Using character archetypes in your book is a great way to ensure you have a diverse cast with specific roles.
Because without good characters…your readers won’t find a good reason to keep reading…
The character development of your story can make the biggest difference in hooking real fans for life…and losing readers for good. A bad plot can be saved by good characters, but even the best plot will fail if the characters are bad.
We’ll help you discover some character archetypes you can use to ensure your readers are ensnared in the grasp of your story from start to finish.
Here’s a list of 14 character archetypes:
- The Leader
- The Outsider
- The Caregiver
- The Rebel
- The Mentor
- The Professor
- The Warrior
- The Hunk
- The Wise
- The Orphan
- The Hero
- The Jester
- The Seducer
- The Bully
What is a character archetype?
A character archetype is a typical character that represents specific actions, nuances, and characteristics, and can also be known as “character tropes.” These characters have well-known qualities that shape their narrative and the story.
There are many characters that have similar and recurring qualities that are easy to recognize in stories.
Take mentors or professors for example. This can include any “wise one” that is a resource for support and knowledge for the main character.
We’ll cover more of this in that section below, but Albus Dumbledore is a great example of this character archetype.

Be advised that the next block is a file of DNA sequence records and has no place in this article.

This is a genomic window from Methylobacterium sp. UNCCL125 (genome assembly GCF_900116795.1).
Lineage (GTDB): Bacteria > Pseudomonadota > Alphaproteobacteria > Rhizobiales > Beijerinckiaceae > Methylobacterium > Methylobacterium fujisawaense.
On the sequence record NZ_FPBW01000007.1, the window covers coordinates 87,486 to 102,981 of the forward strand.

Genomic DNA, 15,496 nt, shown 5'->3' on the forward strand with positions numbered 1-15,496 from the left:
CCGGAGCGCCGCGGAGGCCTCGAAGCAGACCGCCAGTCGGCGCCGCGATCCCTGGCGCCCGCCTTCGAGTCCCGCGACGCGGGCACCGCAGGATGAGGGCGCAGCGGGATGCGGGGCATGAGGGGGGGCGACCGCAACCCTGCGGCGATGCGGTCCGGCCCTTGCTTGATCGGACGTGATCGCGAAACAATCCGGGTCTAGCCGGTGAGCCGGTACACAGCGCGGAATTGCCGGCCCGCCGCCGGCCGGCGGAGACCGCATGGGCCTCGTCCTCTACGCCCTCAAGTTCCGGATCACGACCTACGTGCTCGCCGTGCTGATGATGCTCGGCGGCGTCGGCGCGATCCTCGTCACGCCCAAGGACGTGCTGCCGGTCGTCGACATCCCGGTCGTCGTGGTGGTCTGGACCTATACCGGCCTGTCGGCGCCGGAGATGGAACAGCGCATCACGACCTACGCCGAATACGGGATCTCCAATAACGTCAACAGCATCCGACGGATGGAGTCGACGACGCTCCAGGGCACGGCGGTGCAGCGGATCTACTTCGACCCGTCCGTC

Examples of Character Archetypes
We’ll go over multiple examples for all of the 14 character archetypes below, but here are a few to get you started:
- Harry Potter – Harry Potter Series – The Hero
- Haymitch Abernathy – Hunger Games Series – The Mentor
- John Keating – Dead Poet’s Society – The Professor
- Yoda – Star Wars – The Wise
- Tony Stark – Marvel Univeruse – The Orphan
You can look in every movie and book and pick out at least three archetypes used by the author/s. The key is knowing which go together, which clash, and how to shape them to create your own unique character in your novel.
Character Archetypes: 14 That Matter for Writing (+ Tips)
Not every story needs a character archetype, and having a few doesn’t mean your characters aren’t well-rounded or unique. At the same time, your characters can also have multiple qualities of these archetypes, which adds to their complexity.
Character archetypes are used in order to ensure your character cast is diverse, while also fulfilling plot and story structure needs.
There are certain elements every good story needs in order to satisfy readers and character archetypes are a big part of what does that.
That’s why we’re covering 14 character archetypes to think about when writing a novel.
#1 – Character Archetype: The Leader
The leader is a well-known and widely used character archetype for a number of reasons.
Firstly, this archetype is always active, meaning they don’t allow things to happen to them but rather, they move the plot forward through decisions and their own actions.
You’ll often find that main characters often possess the qualities of a leader, which makes for an alluring book.
Qualities of a The Leader character archetype:
- Active and not a passive character
- Makes decisions for other characters
- Leads the “charge” in almost all scenarios
- Is the go-to character for advice
- Can grow into the leadership role if they’re not there right away
- They are typically a key-player in the plot and overall story
Examples: The Leader Archetype
For more clarity, here are some recognizable examples of this character archetype where you can easily identify these traits.